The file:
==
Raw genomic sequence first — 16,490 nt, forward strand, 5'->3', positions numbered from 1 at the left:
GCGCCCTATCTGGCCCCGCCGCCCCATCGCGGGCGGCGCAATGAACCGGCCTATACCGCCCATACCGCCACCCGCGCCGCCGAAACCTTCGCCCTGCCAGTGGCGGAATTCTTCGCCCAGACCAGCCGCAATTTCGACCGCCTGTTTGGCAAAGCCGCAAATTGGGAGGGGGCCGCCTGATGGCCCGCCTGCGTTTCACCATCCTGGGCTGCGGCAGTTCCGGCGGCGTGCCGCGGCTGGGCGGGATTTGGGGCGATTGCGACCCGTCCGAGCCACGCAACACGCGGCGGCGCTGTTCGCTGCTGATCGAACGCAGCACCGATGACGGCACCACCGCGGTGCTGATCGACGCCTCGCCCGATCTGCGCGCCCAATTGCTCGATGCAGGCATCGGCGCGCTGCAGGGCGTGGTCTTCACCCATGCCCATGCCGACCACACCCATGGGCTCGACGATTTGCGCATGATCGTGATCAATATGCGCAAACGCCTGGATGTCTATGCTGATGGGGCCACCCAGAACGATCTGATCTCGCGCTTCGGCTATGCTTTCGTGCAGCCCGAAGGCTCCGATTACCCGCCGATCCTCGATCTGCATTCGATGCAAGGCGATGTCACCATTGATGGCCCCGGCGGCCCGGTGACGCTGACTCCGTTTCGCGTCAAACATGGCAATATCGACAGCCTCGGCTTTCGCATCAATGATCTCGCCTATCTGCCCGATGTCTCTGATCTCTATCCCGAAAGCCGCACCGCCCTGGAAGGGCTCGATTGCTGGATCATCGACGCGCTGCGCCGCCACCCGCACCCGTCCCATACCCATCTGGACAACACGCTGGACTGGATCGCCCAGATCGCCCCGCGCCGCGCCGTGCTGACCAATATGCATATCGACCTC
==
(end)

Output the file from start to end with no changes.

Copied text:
Raw genomic sequence first — 16,490 nt, forward strand, 5'->3', positions numbered from 1 at the left:
GCGCCCTATCTGGCCCCGCCGCCCCATCGCGGGCGGCGCAATGAACCGGCCTATACCGCCCATACCGCCACCCGCGCCGCCGAAACCTTCGCCCTGCCAGTGGCGGAATTCTTCGCCCAGACCAGCCGCAATTTCGACCGCCTGTTTGGCAAAGCCGCAAATTGGGAGGGGGCCGCCTGATGGCCCGCCTGCGTTTCACCATCCTGGGCTGCGGCAGTTCCGGCGGCGTGCCGCGGCTGGGCGGGATTTGGGGCGATTGCGACCCGTCCGAGCCACGCAACACGCGGCGGCGCTGTTCGCTGCTGATCGAACGCAGCACCGATGACGGCACCACCGCGGTGCTGATCGACGCCTCGCCCGATCTGCGCGCCCAATTGCTCGATGCAGGCATCGGCGCGCTGCAGGGCGTGGTCTTCACCCATGCCCATGCCGACCACACCCATGGGCTCGACGATTTGCGCATGATCGTGATCAATATGCGCAAACGCCTGGATGTCTATGCTGATGGGGCCACCCAGAACGATCTGATCTCGCGCTTCGGCTATGCTTTCGTGCAGCCCGAAGGCTCCGATTACCCGCCGATCCTCGATCTGCATTCGATGCAAGGCGATGTCACCATTGATGGCCCCGGCGGCCCGGTGACGCTGACTCCGTTTCGCGTCAAACATGGCAATATCGACAGCCTCGGCTTTCGCATCAATGATCTCGCCTATCTGCCCGATGTCTCTGATCTCTATCCCGAAAGCCGCACCGCCCTGGAAGGGCTCGATTGCTGGATCATCGACGCGCTGCGCCGCCACCCGCACCCGTCCCATACCCATCTGGACAACACGCTGGACTGGATCGCCCAGATCGCCCCGCGCCGCGCCGTGCTGACCAATATGCATATCGACCTC